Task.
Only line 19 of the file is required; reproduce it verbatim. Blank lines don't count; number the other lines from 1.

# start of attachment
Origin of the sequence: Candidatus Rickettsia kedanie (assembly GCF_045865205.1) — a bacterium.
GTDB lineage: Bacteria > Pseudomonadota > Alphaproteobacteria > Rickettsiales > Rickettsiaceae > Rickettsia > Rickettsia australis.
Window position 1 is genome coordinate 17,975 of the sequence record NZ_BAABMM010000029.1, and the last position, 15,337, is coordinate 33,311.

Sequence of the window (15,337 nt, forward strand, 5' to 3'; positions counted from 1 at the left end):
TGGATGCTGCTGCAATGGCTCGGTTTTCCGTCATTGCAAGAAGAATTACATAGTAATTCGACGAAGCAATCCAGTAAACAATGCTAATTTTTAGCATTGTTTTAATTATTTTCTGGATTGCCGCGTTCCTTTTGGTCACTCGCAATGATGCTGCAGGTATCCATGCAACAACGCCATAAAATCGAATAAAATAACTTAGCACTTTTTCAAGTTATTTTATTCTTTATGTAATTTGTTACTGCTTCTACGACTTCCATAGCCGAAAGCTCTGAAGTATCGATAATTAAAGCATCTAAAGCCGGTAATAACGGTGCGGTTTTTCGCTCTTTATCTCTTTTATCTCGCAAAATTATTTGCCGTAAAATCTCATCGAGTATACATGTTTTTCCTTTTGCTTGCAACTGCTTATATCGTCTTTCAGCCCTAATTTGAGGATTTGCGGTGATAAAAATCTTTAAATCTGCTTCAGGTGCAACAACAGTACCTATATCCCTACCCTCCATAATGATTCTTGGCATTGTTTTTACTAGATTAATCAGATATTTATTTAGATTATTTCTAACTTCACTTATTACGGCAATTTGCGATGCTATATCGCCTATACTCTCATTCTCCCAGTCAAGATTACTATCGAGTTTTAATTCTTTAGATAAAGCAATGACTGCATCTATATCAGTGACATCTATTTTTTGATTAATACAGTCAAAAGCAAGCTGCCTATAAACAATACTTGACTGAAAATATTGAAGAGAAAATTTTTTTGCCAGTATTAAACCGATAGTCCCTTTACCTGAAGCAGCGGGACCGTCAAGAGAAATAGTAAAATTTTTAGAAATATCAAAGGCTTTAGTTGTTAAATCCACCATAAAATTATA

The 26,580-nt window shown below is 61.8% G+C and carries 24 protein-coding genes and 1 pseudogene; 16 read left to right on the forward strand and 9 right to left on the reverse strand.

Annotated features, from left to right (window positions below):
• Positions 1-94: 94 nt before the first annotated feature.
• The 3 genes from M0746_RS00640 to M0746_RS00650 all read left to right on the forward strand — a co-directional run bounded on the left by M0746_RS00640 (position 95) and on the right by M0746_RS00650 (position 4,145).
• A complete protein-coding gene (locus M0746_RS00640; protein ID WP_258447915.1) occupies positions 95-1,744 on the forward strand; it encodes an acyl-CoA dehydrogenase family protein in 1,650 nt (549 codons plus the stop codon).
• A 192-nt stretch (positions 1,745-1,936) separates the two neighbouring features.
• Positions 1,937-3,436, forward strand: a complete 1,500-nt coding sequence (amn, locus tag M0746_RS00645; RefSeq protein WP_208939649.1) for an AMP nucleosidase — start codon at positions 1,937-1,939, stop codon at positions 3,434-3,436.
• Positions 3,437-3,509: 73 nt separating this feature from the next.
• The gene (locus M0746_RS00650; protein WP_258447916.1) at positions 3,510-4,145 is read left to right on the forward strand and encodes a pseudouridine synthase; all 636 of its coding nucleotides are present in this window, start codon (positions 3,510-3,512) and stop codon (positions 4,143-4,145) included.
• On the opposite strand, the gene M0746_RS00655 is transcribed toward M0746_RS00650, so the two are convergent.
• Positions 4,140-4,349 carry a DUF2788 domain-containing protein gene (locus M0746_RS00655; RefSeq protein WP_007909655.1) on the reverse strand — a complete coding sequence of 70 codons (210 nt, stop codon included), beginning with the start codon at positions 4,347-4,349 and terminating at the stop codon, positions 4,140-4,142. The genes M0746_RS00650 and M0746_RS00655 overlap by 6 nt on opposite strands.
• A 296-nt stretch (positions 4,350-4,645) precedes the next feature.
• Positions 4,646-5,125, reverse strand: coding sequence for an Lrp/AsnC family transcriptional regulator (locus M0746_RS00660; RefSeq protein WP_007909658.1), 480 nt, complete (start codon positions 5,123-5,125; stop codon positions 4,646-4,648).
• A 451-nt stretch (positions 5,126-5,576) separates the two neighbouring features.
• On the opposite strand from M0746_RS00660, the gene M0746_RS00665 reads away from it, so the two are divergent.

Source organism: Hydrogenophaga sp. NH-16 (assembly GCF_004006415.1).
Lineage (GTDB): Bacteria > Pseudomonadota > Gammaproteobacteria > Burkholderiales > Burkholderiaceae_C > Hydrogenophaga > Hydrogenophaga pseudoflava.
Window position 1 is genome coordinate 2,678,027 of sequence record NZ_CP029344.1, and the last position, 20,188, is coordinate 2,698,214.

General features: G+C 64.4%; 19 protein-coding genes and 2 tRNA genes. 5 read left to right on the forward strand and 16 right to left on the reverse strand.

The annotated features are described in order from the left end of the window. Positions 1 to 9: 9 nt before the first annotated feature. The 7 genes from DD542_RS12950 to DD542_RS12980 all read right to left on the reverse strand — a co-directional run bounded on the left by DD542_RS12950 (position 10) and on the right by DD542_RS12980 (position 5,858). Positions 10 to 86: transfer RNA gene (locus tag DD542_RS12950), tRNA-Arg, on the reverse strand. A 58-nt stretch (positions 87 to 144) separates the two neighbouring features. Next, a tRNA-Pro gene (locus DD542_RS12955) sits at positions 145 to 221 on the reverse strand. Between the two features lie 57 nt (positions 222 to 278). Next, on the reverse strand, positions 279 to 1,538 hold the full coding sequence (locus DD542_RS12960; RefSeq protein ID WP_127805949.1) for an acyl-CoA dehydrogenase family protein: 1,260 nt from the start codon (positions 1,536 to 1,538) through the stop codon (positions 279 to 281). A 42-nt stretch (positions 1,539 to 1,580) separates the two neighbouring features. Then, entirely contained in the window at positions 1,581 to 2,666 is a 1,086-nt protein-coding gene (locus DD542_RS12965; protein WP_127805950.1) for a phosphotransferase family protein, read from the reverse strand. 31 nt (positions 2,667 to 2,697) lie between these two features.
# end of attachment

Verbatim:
• A 451-nt stretch (positions 5,126-5,576) separates the two neighbouring features.